3 Basic Grammar Rules To Use So You Won’t Look Dumb

3 basic grammar rules

Grammar.

People either love it or hate it.

Just the mere sight or mention of the word can send chills up people’s spines.

Or if you’re like me, you secretly enjoy immersing yourself in an old grammar book or style guide.

So just how important is it to follow basic grammar rules when you write web content?

Contrary to some opinions out there, it’s very important.

When you write well you build trust and confidence in your reader and more importantly you establish integrity and authority.

If you don’t, your credibility can be robbed.

Think of poor grammar and lousy punctuation as credibility thieves. After all, you don’t want to look dumb right?

Heck, I’m no grammar nazi but a short course to brush up my business writing skills focused heavily on grammar and punctuation (amongst a few other writing rules).

The aim of this article is to share with you what I learnt.

Here are 3 basic grammar rules to follow when writing web content and blogging.

1. The apostrophe

The problem here is many people get confused when to use the apostrophe.

The main rules on apostrophes are very simple and cover more than 99 percent of cases. They deal with two matters, possession and contraction.

Possession

There’s a two-stage approach to follow. First, find the possessor(s). Second, put an apostrophe immediately after the possessor(s).

For example:

The judges wig was eaten by the generals horse.

The judge possesses the wig and the general the horse so the sentence becomes:

The judge’s wig was eaten by the general’s horse.

Contractions

The apostrophe shows we have omitted one or more letters and shortened two words into one, which is a contraction. Some common examples are:

  • Couldn’t – could not
  • Doesn’t – does not
  • Can’t – cannot
  • Don’t  -do not
  • Won’t – will not
  • Isn’t – is not
  • Haven’t – have not
  • It’s – it is

Remember that pronouns – words in place of nouns such as his, hers, ours, yours, theirs, don’t need apostrophes. They are words in their own right because no letters are missing and the possession is built into the word.

2. Hyphens

I’ve used a couple already in this article. Hyphens make links. The Oxford Guide to Plain English says they link words that form a composite adjective before a noun. For example:

  • Computer-based work
  • Short-term goals
  • Three-year-old child
  • No-go area

The presence or absence of a hyphen can easily change the meaning. Compare these:

The atrium has no smoking areas to The atrium has no-smoking areas.

The pop group reformed to The pop group re-formed.

Don’t underestimate the hyphen. It’s important for clear, accurate writing.

3. Colons

Colons are used to mainly introduce lists, explanations, examples or formal quotations. It’s also used to separate a main heading from a subtitle, as in ‘Giraffes: the full facts’.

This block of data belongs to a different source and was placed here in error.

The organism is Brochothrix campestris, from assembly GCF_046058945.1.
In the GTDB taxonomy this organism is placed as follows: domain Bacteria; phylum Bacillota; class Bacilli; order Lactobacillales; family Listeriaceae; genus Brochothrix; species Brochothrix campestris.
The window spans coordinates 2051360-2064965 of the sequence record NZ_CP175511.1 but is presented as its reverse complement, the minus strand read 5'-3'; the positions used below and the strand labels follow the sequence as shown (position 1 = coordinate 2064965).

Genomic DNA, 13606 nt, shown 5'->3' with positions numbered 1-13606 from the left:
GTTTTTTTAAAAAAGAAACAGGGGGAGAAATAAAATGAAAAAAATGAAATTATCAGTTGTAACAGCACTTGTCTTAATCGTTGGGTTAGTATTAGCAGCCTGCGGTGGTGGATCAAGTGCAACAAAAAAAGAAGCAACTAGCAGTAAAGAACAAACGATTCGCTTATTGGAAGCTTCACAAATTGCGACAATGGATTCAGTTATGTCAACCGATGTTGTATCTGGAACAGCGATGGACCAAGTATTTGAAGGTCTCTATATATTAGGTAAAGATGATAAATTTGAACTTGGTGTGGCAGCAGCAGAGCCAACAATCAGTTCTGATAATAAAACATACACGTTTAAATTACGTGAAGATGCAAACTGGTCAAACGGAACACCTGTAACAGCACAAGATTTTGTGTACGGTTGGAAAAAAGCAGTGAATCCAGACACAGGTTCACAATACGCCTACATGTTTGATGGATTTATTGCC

Other examples include:

The cake should contain the following ingredients:
1 1/3 cups (200g) plain flour
2 tbs cocoa
1 tsp baking powder
1/2 tsp bicarbonate of soda
200g good-quality dark chocolate, chopped
225g unsalted butter, softened, chopped
1 cup (220g) caster sugar
1 tsp vanilla extract
4 eggs
1/2 cup (125ml) milk

Lord Nelson reputedly said before the Battle of Trafalgar: “England expects that every man will do his duty.”

Now you won’t ever look dumb. I could have picked any 3 grammar rules to write about but these were the most fun. While these basic grammar and punctuation rules can be applied to any genre of writing, they are equally important in writing web content. Misuse at your own risk.

*Source: Editing Made Easy – Bruce Kaplan

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7 Comments

  1. Grammar is so important. When I read anything be it website content, blogs, a letter or a proposal I make a judgement about how capable at communication that individual or company is. Thanks for great, easy to follow tips Shae.

    Reply
  2. You are correct Kylie, grammar is very important. It is fine to write in a more relaxed and conversational tone online but that doesn’t mean one should neglect their grammar and punctuation. It’s still surprising to see other bloggers and online writers neglect such basic concepts.

    Reply
  3. This is a really useful blog post, grammar is something that a lot of people struggle with and having a useful reference point like this is great.

    Reply
  4. You nailed it. I often tend to judge people on the basis of this. Seriously , I get fumed when I see some of my mates use ‘did’ with the second form. You are right , many people tend to ignore these facts while writing. It only does make content more worthy.

    Reply

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